I’ve heard nothing but bad things about Ruben Östlund’s films since 2017’s The Square won the Palme d’Or at Cannes. His follow-up, Triangle of Sadness, won the Palme this year, a remarkable achievement that’s only made him more hated. His international breakthrough was Force Majeure, and it left me cold in 2014. A deadpan comedy that was actually just dead. People told me The Square was too long, and that its mockery of the art world was too obvious and over the top, but I couldn’t trust them, because they were all either artists, people in the art world, or two or three degrees removed. It’s a cancer.
Triangle of Sadness is another comedy about cancer from Östlund; in 2014, it was cowardly fathers; 2017, fine art; and in 2022, the rich. The movie opens at a fashion show, spends most of its time on a doomed yacht; and ends on a remote island. Harris Dickinson plays Carl, a male model with two more brain cells than Zoolander; he’s dating Yaya (Charlbi Dean), and the first of the movie’s three parts is named after them and focuses on a very boring series of arguments they’re having about nothing. Östlund lets his scenes breathe as if he’s expecting huge laughs and wants to make sure no one is going to miss any dialogue. But, at least without a big sympathetic audience, the movie just withers on the vine.
Triangle of Sadness has a strong opening: although most of the scene is in the trailer, the way it’s cut with the Suicide electro thump along with the title cards—all out of order—announces the movie powerfully. The momentum’s carried through a dramatic helicopter drop of Nutella onto the yacht that takes up the second part of the movie. Woody Harrelson is the Marxist captain, and he does nothing to assuage the fears of spoiled rich passengers during choppy waters. Toilets overflow, people vomit, and everything gets thrown around everywhere on board. Zlatko Burić plays Dimitry, a proud capitalist who has playful debates with Harrelson’s red captain over the yacht intercom during its last night.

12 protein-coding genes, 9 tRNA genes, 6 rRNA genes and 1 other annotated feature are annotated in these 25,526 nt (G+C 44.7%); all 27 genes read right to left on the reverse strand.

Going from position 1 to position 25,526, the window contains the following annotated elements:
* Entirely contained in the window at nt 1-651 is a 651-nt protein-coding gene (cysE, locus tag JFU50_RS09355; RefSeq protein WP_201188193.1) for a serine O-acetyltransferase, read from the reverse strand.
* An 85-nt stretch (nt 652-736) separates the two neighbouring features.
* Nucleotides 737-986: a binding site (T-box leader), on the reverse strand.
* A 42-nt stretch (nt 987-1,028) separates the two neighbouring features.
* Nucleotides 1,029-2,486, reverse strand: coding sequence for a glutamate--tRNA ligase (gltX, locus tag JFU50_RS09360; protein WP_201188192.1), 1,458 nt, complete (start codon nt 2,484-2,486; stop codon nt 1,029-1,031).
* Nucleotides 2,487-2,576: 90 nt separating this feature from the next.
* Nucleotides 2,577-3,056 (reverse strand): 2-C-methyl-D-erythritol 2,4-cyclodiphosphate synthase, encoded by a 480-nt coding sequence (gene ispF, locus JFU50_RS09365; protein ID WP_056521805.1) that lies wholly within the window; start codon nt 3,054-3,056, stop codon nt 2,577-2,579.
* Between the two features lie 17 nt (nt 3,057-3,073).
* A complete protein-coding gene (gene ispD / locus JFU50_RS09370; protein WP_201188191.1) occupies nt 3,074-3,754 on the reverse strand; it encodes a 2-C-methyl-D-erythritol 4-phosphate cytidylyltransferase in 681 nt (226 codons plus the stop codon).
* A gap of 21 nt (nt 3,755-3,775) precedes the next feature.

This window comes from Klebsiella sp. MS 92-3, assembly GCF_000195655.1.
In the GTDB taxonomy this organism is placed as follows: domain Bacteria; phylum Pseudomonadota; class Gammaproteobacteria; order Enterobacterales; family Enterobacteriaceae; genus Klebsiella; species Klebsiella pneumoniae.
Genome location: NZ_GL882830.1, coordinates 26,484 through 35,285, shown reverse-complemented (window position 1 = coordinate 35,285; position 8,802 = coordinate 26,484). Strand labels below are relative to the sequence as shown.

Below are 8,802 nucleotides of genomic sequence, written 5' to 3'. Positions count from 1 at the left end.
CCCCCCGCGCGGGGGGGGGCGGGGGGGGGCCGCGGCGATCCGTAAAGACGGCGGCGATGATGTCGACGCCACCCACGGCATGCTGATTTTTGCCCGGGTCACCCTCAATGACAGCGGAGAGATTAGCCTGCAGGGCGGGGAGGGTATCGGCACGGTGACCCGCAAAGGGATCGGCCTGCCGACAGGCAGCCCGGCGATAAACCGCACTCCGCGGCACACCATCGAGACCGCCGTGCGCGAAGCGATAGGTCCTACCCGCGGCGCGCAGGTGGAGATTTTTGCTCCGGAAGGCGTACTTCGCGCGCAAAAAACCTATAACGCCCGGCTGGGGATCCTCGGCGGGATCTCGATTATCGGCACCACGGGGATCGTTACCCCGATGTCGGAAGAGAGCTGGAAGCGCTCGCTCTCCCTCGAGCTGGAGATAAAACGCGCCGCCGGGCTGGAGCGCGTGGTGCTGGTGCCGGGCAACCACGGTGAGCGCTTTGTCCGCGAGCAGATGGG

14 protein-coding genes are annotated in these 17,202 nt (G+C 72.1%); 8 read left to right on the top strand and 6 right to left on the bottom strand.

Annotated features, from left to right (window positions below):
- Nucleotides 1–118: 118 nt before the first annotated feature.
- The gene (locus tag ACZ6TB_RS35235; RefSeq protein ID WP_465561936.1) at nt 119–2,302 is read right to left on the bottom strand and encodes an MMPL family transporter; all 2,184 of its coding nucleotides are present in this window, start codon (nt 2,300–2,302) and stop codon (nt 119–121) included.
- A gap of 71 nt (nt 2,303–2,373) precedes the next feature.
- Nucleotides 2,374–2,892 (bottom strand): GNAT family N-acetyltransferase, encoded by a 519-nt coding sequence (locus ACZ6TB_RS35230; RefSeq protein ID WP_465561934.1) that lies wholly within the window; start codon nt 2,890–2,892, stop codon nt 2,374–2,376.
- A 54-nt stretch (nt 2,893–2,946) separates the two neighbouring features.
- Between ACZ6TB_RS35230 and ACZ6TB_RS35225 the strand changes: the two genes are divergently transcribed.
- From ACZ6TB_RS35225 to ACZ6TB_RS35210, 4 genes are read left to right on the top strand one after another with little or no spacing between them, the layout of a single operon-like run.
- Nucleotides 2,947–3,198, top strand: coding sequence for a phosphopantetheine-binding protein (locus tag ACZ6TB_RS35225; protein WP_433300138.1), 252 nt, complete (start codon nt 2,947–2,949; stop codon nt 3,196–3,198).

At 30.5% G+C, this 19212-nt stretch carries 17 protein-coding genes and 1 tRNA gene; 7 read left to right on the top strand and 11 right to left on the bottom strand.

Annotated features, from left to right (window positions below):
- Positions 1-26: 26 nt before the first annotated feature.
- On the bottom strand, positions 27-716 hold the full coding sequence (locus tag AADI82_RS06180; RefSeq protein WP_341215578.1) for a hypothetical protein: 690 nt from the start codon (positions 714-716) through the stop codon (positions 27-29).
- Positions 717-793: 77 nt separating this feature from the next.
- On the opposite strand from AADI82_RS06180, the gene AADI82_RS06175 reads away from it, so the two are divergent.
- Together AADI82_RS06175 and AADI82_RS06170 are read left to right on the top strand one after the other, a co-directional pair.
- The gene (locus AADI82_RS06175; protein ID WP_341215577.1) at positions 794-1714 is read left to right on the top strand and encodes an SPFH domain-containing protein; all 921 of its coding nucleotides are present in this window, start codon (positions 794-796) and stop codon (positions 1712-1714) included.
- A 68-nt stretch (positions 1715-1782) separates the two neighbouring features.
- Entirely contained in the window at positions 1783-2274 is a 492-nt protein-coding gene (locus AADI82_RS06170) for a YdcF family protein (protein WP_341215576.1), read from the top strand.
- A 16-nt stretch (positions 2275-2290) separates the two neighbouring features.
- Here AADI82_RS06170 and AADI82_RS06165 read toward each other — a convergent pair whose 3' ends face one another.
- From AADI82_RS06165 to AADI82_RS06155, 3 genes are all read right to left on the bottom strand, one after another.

Early the next morning, a band of pirates lob grenades on board, and the wife of a weapons manufacturer, nonplussed, picks it up right before it destroys the rear of the ship. The third part of the movie takes place on an island, where the half dozen clueless survivors are kept from starving to death by Abigail (Dolly de Leon), a maid on the yacht. Although some of the staging on the beach is funny—and, in retrospect, reminiscent of Marco Ferreri—Triangle of Sadness is the rare example of a European film doing something much worse than an American television show: Succession, which completely beat Östlund to the punch. He announced the title and premise shortly after he won the Palme in 2017, and Jesse Armstrong’s show premiered on HBO the next year.
There’s nothing in Triangle of Sadness that Succession doesn’t do better, besides its camera work (however great the writing is on Succession, it’s one of the most poorly-shot shows I’ve ever seen). There are gags that fill the background of a typical episode that serve as material for entire stretches of this 149-minute movie. A Swede’s attempt at Curb Your Enthusiasm just falls flat, and even if Succession hadn’t proven to be such a surprising artistic success, Östlund’s comedies aren’t funny. Toni Erdmann, from Germany, was hilarious, and in the same vein. Östlund’s characters are too much like moths, pinned to beautiful frames and unable to ever really be funny or quick.
—Follow Nicky Smith on Twitter: @nickyotissmith